For many years I have had a Daws Galaxy Tandem, dating from 1992. It had various faults, the frame needed a little welding, some of the components were wearing out. I always planned on rebuilding it some time, however, each year, I would service it, get it going, replace parts here and there.
Last year, I saw a George Longstaff Frame for sale, looked lovely and size was spot on. The tandem was built for Sandy Gilchrist, who runs a bike shop in Scotland and works as a mechanic on the Specialised Mountain Bike Team. I believe that Sandy used the Tandem for time trial and racing
The idea was that I would strip the Daws and use the components on the Longstaff....... didn't quite go to plan. One Bottom bracket was shot, so had to go (the other had already been replaced. The XT chainset on the Daws was shot, especially the middle ring. I found a new Tiagra square taper chainset, old stock, probably dates from 2003 - Not perfect, but OK. My groupset was already XTR rear mech and XT front mech, but I found that an old LX front mech I had worked better with the Tiagra chainset. The Wheels were a set I built myself in the early 1990's on 105 hubs - the front was still OK, but the rear was getting very worn, so I had a wheel built on a Sturmey Archer Hub which has a drum brake (I want to use the bike for touring so a drum brake is very useful on mountain descents). The shifters on the Daws were really vague, but I picked up a pair of really nice 8 speed XT shifters. The chain was jumping on the cassette (SRAM cassette with KMC chain - never worked well together), so I replaced the Cassette and Chain with new SRAM (would have prefered XT or XTR but difficult to find 8 speed) - in hinesight I should have gone 9 speed. The Daws was setup with cantilever brakes, the Longstaff could only take calipers, so I got a set of long drop ultegra brakes (I wanted a good set of brakes on the tandem, the old XT canti's weren't brilliant). The Schawble Marathon Plus tyres (filled wil lead) were 32mm and too big (thank goodness) so I got some 28mm Continental Grand Prix 4 seasons - much lighter. Now I had gone this far, I couldn't stop - both seat posts were replaced with Thomson Elite, the front stem is a Hope and stoker stem is a Thomson Elite. Front bars are Carbon Easton Monkey Bar and the rear is an aluminum Easton Monkey Bar, front Saddle is Fizzik mountain bike saddle with carbon rails, the rear is a good quality comfortable saddle.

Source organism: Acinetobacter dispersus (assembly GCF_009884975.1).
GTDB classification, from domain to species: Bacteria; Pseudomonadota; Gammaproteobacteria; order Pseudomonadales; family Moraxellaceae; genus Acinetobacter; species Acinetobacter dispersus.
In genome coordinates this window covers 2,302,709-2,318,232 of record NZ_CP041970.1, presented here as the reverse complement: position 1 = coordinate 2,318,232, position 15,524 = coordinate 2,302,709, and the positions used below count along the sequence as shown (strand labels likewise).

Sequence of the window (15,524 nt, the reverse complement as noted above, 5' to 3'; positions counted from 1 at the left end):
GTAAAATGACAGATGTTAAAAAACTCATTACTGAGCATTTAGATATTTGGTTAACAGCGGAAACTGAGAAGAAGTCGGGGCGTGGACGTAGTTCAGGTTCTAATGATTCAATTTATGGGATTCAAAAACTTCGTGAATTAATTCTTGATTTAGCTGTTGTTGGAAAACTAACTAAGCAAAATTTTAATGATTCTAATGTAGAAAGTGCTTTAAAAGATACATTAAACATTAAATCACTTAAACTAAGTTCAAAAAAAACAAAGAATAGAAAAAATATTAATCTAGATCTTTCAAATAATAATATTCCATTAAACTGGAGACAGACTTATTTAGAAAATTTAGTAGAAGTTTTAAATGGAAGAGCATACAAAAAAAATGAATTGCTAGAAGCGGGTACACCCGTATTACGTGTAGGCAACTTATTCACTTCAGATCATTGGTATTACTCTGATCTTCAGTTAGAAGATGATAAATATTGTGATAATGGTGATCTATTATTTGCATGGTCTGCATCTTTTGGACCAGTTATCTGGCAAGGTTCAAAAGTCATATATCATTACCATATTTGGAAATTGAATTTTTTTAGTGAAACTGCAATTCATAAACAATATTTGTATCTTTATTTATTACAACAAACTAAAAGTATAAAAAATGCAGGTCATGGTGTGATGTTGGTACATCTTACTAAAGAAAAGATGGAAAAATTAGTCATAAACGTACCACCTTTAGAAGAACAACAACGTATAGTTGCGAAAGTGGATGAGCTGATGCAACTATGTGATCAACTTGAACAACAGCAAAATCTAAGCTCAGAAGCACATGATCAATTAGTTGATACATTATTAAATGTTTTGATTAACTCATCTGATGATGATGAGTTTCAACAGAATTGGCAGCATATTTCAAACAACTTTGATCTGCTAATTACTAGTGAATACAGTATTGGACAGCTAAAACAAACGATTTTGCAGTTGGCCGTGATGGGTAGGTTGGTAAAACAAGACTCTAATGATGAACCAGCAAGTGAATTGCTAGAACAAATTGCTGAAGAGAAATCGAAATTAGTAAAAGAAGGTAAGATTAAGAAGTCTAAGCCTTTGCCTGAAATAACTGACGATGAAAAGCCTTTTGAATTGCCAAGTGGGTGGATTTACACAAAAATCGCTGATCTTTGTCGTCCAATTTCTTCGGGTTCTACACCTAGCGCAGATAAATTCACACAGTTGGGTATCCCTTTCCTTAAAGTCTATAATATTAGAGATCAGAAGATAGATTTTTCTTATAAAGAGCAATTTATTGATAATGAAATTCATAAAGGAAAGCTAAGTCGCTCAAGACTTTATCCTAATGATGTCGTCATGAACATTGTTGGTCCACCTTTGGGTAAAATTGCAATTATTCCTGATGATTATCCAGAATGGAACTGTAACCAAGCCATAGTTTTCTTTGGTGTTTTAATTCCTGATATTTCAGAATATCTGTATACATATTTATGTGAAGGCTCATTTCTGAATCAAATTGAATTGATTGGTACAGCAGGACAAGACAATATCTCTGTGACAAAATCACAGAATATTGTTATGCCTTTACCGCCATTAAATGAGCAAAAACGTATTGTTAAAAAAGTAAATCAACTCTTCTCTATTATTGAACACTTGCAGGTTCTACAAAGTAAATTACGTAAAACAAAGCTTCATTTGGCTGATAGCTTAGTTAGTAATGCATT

All up, with rack and mudguards, the bike weighs in at 38 LB (a little over 17 kg) - which I am really impressed with. Without the hub brake, I would probably be down to around 35 lbs. What is the lightest you can get to on a touring tandem?
I first built the bike late last summer, however, many of these upgrades have been completed over the winter. Yesterday was our first outing. To say that I was impressed is an understatement. It rides and handles more like my touring bike than the old Daws; the Daws was sloppy and flexible, the Longstaff is taught, with little noticable flex. When the stoker pushes, you can feel the extra drive intsantly. Now the gears are sorted, they are sweet, changes are so smooth, even changes under load are perfect (servicing the XTR rear mech has worked wonders). The 24 speed setup suits the bike really well, I am not finding that the gaps are too big. The Ultegra brakes also work so much better than the XT Canti's. Even down a 1 in 6 (15%) hill I had loads of stopping power. The hub brake is really good for checking the bikes speed on long descents; it is probably overkill, but nice to have that extra security (A few years ago, cycling from UK to Spain, I was riding in the Pyraneese on my racing bike with fully loaded panniers the glue on the tubs melted on one long descent)
The Geometry is interesting (relative to the Daws), it is roughly 12 inches shorter - forks are more upright, rear wheel clearance to the seat tube is much smaller, and top tube length is shorter for both main rider and the stoker. I actually prefer the riding position, my main stoker is my 10 year old daughter, and it is ideal. I love the short frame, handling is brilliant, it feels much more like a normal bike. another benefit is cycling uphill, it feels so much more together; the Daws was slow uphill, the frame flexed and it was difficult to establish a rhythm, the Longstaff flys up hills, and it is really easy to get into a nice rhythm - I am able to hold a much higher gear
Overall, I have spent a little under $1000 and seriously raided my stock of bits and pieces. However, for that money, I feel that I have one really well sorted Tandem